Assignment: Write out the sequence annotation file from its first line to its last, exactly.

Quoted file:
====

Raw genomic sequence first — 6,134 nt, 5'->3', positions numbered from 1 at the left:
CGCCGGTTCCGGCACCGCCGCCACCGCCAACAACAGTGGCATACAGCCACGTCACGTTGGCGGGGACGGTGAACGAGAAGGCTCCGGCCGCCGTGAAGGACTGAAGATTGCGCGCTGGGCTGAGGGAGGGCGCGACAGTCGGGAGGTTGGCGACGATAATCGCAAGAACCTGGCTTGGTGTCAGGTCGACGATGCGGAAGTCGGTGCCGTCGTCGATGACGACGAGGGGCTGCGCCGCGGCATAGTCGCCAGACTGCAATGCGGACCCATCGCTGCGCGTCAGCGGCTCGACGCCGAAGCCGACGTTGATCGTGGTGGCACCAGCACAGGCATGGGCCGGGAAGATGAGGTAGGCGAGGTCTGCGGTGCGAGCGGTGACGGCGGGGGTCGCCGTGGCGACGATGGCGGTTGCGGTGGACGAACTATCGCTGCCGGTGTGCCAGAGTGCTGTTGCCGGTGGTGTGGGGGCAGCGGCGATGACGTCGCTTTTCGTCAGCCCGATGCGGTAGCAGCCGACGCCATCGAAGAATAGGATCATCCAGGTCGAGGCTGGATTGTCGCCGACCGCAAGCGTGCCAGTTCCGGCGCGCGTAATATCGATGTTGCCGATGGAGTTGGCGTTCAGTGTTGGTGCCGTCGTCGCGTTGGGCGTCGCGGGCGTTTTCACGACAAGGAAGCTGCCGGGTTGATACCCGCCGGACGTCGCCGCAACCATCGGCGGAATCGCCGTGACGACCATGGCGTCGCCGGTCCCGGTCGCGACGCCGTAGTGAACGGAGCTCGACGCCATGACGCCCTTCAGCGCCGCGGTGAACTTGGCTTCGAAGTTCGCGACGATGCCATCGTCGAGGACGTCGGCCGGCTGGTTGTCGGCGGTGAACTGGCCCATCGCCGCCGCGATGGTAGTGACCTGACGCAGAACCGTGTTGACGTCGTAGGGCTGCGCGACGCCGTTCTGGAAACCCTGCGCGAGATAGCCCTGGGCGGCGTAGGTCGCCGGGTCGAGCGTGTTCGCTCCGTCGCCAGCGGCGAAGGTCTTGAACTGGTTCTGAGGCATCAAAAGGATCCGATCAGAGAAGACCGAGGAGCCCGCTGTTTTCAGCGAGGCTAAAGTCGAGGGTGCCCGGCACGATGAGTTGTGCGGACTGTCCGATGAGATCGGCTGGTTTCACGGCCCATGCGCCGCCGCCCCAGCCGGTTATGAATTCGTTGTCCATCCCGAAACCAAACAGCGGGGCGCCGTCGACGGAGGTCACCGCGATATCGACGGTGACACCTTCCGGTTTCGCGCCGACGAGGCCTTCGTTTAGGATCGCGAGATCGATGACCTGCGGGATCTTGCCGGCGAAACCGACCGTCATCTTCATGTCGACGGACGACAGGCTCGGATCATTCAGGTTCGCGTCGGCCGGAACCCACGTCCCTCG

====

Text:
Raw genomic sequence first — 6,134 nt, 5'->3', positions numbered from 1 at the left:
CGCCGGTTCCGGCACCGCCGCCACCGCCAACAACAGTGGCATACAGCCACGTCACGTTGGCGGGGACGGTGAACGAGAAGGCTCCGGCCGCCGTGAAGGACTGAAGATTGCGCGCTGGGCTGAGGGAGGGCGCGACAGTCGGGAGGTTGGCGACGATAATCGCAAGAACCTGGCTTGGTGTCAGGTCGACGATGCGGAAGTCGGTGCCGTCGTCGATGACGACGAGGGGCTGCGCCGCGGCATAGTCGCCAGACTGCAATGCGGACCCATCGCTGCGCGTCAGCGGCTCGACGCCGAAGCCGACGTTGATCGTGGTGGCACCAGCACAGGCATGGGCCGGGAAGATGAGGTAGGCGAGGTCTGCGGTGCGAGCGGTGACGGCGGGGGTCGCCGTGGCGACGATGGCGGTTGCGGTGGACGAACTATCGCTGCCGGTGTGCCAGAGTGCTGTTGCCGGTGGTGTGGGGGCAGCGGCGATGACGTCGCTTTTCGTCAGCCCGATGCGGTAGCAGCCGACGCCATCGAAGAATAGGATCATCCAGGTCGAGGCTGGATTGTCGCCGACCGCAAGCGTGCCAGTTCCGGCGCGCGTAATATCGATGTTGCCGATGGAGTTGGCGTTCAGTGTTGGTGCCGTCGTCGCGTTGGGCGTCGCGGGCGTTTTCACGACAAGGAAGCTGCCGGGTTGATACCCGCCGGACGTCGCCGCAACCATCGGCGGAATCGCCGTGACGACCATGGCGTCGCCGGTCCCGGTCGCGACGCCGTAGTGAACGGAGCTCGACGCCATGACGCCCTTCAGCGCCGCGGTGAACTTGGCTTCGAAGTTCGCGACGATGCCATCGTCGAGGACGTCGGCCGGCTGGTTGTCGGCGGTGAACTGGCCCATCGCCGCCGCGATGGTAGTGACCTGACGCAGAACCGTGTTGACGTCGTAGGGCTGCGCGACGCCGTTCTGGAAACCCTGCGCGAGATAGCCCTGGGCGGCGTAGGTCGCCGGGTCGAGCGTGTTCGCTCCGTCGCCAGCGGCGAAGGTCTTGAACTGGTTCTGAGGCATCAAAAGGATCCGATCAGAGAAGACCGAGGAGCCCGCTGTTTTCAGCGAGGCTAAAGTCGAGGGTGCCCGGCACGATGAGTTGTGCGGACTGTCCGATGAGATCGGCTGGTTTCACGGCCCATGCGCCGCCGCCCCAGCCGGTTATGAATTCGTTGTCCATCCCGAAACCAAACAGCGGGGCGCCGTCGACGGAGGTCACCGCGATATCGACGGTGACACCTTCCGGTTTCGCGCCGACGAGGCCTTCGTTTAGGATCGCGAGATCGATGACCTGCGGGATCTTGCCGGCGAAACCGACCGTCATCTTCATGTCGACGGACGACAGGCTCGGATCATTCAGGTTCGCGTCGGCCGGAACCCACGTCCCTCG